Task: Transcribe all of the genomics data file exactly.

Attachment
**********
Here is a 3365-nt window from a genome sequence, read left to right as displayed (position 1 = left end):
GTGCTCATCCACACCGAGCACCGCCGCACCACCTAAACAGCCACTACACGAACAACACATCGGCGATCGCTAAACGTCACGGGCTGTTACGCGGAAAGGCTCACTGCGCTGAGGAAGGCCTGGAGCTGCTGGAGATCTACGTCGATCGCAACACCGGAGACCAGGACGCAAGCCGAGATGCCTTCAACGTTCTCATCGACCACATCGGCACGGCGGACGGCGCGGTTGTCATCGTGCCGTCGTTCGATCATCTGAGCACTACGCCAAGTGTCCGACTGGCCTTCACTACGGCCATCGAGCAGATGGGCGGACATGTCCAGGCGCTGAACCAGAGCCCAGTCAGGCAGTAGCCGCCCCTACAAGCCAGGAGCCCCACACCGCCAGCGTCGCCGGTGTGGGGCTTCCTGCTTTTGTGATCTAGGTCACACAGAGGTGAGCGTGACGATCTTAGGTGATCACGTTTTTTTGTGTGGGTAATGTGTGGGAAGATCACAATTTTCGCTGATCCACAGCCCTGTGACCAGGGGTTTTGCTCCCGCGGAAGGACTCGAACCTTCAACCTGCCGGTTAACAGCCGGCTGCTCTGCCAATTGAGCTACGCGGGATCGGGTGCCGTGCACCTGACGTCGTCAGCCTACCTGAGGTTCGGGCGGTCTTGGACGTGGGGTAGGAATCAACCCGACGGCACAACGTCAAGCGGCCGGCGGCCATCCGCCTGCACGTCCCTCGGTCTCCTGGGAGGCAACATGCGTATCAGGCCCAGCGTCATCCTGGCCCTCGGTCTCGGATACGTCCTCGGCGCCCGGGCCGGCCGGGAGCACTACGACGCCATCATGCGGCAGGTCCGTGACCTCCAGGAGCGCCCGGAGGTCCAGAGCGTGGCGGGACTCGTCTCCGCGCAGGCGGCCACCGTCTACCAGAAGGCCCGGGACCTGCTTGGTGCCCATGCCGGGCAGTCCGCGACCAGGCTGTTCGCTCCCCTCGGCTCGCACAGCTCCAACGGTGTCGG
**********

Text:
Here is a 3365-nt window from a genome sequence, read left to right as displayed (position 1 = left end):
GTGCTCATCCACACCGAGCACCGCCGCACCACCTAAACAGCCACTACACGAACAACACATCGGCGATCGCTAAACGTCACGGGCTGTTACGCGGAAAGGCTCACTGCGCTGAGGAAGGCCTGGAGCTGCTGGAGATCTACGTCGATCGCAACACCGGAGACCAGGACGCAAGCCGAGATGCCTTCAACGTTCTCATCGACCACATCGGCACGGCGGACGGCGCGGTTGTCATCGTGCCGTCGTTCGATCATCTGAGCACTACGCCAAGTGTCCGACTGGCCTTCACTACGGCCATCGAGCAGATGGGCGGACATGTCCAGGCGCTGAACCAGAGCCCAGTCAGGCAGTAGCCGCCCCTACAAGCCAGGAGCCCCACACCGCCAGCGTCGCCGGTGTGGGGCTTCCTGCTTTTGTGATCTAGGTCACACAGAGGTGAGCGTGACGATCTTAGGTGATCACGTTTTTTTGTGTGGGTAATGTGTGGGAAGATCACAATTTTCGCTGATCCACAGCCCTGTGACCAGGGGTTTTGCTCCCGCGGAAGGACTCGAACCTTCAACCTGCCGGTTAACAGCCGGCTGCTCTGCCAATTGAGCTACGCGGGATCGGGTGCCGTGCACCTGACGTCGTCAGCCTACCTGAGGTTCGGGCGGTCTTGGACGTGGGGTAGGAATCAACCCGACGGCACAACGTCAAGCGGCCGGCGGCCATCCGCCTGCACGTCCCTCGGTCTCCTGGGAGGCAACATGCGTATCAGGCCCAGCGTCATCCTGGCCCTCGGTCTCGGATACGTCCTCGGCGCCCGGGCCGGCCGGGAGCACTACGACGCCATCATGCGGCAGGTCCGTGACCTCCAGGAGCGCCCGGAGGTCCAGAGCGTGGCGGGACTCGTCTCCGCGCAGGCGGCCACCGTCTACCAGAAGGCCCGGGACCTGCTTGGTGCCCATGCCGGGCAGTCCGCGACCAGGCTGTTCGCTCCCCTCGGCTCGCACAGCTCCAACGGTGTCGG